Thursday, April 14, 2016

Review: Jay and Silent Bob Strike Back (2001)

Jay and Silent Bob Strike Back (2001)

Rated R for nonstop crude and sexual humor, pervasive strong language, and drug content

Score: 4 out of 5

Jay and Silent Bob Strike Back is a movie that shouldn't work nearly as well as it does. The plot is pure farce, the jokes sometimes -- okay, frequently -- violate all lines of good taste, and it begs comparison to the other films in writer/director Kevin Smith's "View Askewniverse", most notably his groundbreaking debut Clerks and the film he made before this (and arguably his best one yet), the religious satire Dogma. It's a pretty lightweight, fluffy movie overall, and yet it's just so damn hilarious. It may be one hundred and four minutes of non-stop gay jokes, fart jokes, innuendos, stoner humor, celebrity cameos, pop culture references, and hot babes, but it's done by Kevin Smith still in his prime, and he knows how to make it all just work. Even if you've never seen any of the View Askewniverse films before this (this was my introduction to them), it's still a hysterical, laugh-out-loud comedy.

The plot revolves around Jay and Silent Bob (Jason Mewes and Smith), a pair of slacker drug dealers and recurring characters in the View Askewniverse who spend their days hanging out in front of a convenience store slinging weed. When the store's owners Dante and Randall (the protagonists of Clerks) finally get sick of the two and file a restraining order against them, they find themselves at a crossroads. Before long, they find out from their pals Brodie (from Mallrats, played by Jason Lee) and Holden (from Chasing Amy, played by Ben Affleck) that Bluntman and Chronic, an indie comic book that Holden and his friend Banky (also played by Jason Lee) created, is being made into a movie by Miramax, because nowadays every comic book is being turned into a movie in the hopes of striking that box-office gold. (Some things never change.) Given that the titular characters were heavily inspired by Jay and Silent Bob, the two of them start wondering where their royalty checks are... and then they go onto this newfangled thing called "the internet" and find out that movie nerds are pretty much tearing the film apart, calling the protagonists a pair of stoner losers, and who'd want to watch two hours of low-brow weed jokes? (*ahem*) Outraged, Jay and Silent Bob embark on a road trip from New Jersey to Hollywood to both get their share of the money and sabotage the movie's production so that their good names won't be tarnished by those totally fictional layabouts who share their names. Along the way, they encounter the "book of the road", the gang from Scooby-Doo, a quartet of sexy female jewel thieves (Shannon Elizabeth, Eliza Dushku, Ali Larter, and Smith's wife Jennifer) posing as eco-activists, a bumbling federal wildlife marshal (Will Ferrell), an orangutan, and a who's who of Hollywood celebrity cameos.

Above all else, the thing that keeps this movie firing on all cylinders throughout is its sheer, unstoppable energy. Sure, every now and then there was a gag that made me cringe for all the wrong reasons (particularly the film's occasional overreliance on gay jokes), but right afterwards, there were five more that just had me rolling on the sofa laughing. It's a film that's constantly able to push past the jokes that didn't work in order to throw something else at the wall and see if it sticks, never letting itself linger on a potentially unfunny moment for too long. It's a machine gun of a comedy comparable to Airplane!, constantly seeking out and, more often than not, finding new ways to bust my gut with hysterical laughter. Jason Mewes and Kevin Smith know these two characters like the back of their hand, and their timing is impeccable, playing what are effectively Beavis and Butt-head blazed out of their minds while also giving their seemingly simple characters some depth. They're the heart and soul of this movie, and they bring it all together in good-humored, if highly raunchy, fun.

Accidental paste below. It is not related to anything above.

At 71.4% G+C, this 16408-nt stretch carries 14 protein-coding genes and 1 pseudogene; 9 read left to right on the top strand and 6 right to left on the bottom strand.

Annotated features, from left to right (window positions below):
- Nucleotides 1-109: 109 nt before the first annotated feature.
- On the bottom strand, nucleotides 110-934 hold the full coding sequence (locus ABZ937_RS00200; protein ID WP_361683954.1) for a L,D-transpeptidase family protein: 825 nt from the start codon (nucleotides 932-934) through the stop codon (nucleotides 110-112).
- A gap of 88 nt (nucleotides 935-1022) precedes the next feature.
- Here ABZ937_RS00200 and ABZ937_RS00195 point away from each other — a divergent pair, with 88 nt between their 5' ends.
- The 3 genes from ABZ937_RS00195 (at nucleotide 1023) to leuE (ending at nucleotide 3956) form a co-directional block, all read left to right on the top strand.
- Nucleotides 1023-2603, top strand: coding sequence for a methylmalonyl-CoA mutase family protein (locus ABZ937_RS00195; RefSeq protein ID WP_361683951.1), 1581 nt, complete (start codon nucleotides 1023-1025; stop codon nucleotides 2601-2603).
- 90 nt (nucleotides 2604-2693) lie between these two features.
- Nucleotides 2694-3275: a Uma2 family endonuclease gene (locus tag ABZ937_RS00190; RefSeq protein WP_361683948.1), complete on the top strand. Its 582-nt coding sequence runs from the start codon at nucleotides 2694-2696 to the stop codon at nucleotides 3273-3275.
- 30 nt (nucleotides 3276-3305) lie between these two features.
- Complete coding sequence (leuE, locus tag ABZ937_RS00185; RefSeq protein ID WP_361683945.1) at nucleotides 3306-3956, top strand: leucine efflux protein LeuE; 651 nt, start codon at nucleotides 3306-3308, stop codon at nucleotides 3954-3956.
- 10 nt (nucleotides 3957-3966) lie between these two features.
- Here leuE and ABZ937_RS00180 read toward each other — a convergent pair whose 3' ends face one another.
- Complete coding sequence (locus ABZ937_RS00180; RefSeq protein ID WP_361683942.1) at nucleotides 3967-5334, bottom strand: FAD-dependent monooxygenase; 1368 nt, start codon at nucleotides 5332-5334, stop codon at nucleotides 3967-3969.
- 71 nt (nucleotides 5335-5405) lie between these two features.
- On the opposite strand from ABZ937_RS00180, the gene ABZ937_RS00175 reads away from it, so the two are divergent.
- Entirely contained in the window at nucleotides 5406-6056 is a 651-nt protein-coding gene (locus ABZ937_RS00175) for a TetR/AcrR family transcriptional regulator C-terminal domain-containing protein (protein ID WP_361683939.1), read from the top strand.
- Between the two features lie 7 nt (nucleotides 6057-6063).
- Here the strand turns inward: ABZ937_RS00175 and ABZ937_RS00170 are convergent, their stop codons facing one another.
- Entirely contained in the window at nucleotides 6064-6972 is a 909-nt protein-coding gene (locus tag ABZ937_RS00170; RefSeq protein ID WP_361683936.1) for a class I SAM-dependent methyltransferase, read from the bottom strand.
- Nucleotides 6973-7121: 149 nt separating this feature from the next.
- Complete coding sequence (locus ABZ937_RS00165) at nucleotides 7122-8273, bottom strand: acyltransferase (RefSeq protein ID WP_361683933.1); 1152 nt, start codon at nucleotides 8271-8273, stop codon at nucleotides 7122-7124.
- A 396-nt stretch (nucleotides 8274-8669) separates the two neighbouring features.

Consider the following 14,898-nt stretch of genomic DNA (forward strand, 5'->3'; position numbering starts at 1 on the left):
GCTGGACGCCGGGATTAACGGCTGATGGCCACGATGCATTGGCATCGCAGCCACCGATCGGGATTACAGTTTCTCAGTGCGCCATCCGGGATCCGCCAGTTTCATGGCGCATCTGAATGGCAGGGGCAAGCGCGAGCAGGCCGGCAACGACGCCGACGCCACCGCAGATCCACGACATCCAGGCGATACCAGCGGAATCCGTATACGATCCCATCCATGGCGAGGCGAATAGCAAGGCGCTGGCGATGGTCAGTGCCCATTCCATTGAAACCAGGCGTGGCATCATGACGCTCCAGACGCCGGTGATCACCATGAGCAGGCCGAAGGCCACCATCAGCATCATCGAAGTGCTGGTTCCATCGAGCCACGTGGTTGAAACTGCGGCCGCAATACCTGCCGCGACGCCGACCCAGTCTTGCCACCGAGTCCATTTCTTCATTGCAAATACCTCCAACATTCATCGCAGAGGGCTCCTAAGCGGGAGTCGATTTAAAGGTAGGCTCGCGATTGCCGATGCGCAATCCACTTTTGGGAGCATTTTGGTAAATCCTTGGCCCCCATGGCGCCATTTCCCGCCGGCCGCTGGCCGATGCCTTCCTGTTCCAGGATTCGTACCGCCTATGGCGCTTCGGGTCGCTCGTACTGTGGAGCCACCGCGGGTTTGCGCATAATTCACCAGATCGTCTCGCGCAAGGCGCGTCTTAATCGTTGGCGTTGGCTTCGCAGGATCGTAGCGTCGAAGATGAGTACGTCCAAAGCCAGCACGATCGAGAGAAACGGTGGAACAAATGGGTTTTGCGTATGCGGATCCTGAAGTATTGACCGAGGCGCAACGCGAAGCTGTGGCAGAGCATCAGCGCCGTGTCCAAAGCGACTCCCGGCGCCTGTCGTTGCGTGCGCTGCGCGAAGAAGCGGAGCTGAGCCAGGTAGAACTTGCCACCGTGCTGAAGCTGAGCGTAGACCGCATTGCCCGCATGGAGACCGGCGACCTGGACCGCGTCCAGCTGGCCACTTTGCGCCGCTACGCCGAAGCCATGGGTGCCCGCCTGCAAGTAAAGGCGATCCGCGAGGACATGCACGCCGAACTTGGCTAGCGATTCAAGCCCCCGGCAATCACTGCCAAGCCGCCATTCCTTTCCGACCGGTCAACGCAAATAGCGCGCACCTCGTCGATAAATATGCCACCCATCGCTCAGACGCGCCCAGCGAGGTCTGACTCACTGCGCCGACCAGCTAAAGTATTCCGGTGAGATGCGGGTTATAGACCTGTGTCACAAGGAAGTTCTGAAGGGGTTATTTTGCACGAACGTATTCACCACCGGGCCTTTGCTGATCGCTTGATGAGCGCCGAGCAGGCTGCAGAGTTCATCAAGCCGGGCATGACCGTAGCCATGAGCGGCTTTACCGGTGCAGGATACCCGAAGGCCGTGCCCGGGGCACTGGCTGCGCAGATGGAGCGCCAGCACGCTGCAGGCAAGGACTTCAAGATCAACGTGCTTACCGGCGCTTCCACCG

The supporting cast is great too, most of all Shannon Elizabeth as the crook who falls for Jay. Between this and Scary Movie, I'm convinced that she could've easily branched out beyond sexpot roles (as gorgeous as she is) and become a genuine comedy star. Will Ferrell plays a traditionally Ferrell-y role as the cocky-yet-dumb cop, and while it's not much of a stretch, he still flies high with it. Chris Rock gets to go nuts as a power-tripping, black supremacist director who relishes the fact that, as the man at the helm of a summer blockbuster, it's now his turn to lord it over his white assistants. Seemingly half of Hollywood makes cameos in an over-the-top third act that rivals the ending of Blazing Saddles. All the characters are ridiculous, stupid, broadly-written stereotypes whose motivations make little sense, the plot driving them rather than vice versa, but when the plot itself is an equally ridiculous farce that's there simply an excuse to ask "hey, wouldn't it be funny if they made a sequel to Good Will Hunting that was a badass action movie?", it hardly matters as long as I was laughing, which I was constantly. And while some of the humor doesn't hold up so well in hindsight, the jokes making fun of internet tough guys are arguably funnier now in 2016 than they were in 2001. Without spoiling anything, the ending of this movie was pure cathartic gold for anybody who's ever gotten into an argument on the internet with some asshole.

The Bottom Line:

Parts of it don't really work nowadays, but so much of it still does that it's easy to overlook these moments. Whether you're a fan of Kevin Smith's movies or have no idea that they existed, this is still a very funny comedy.

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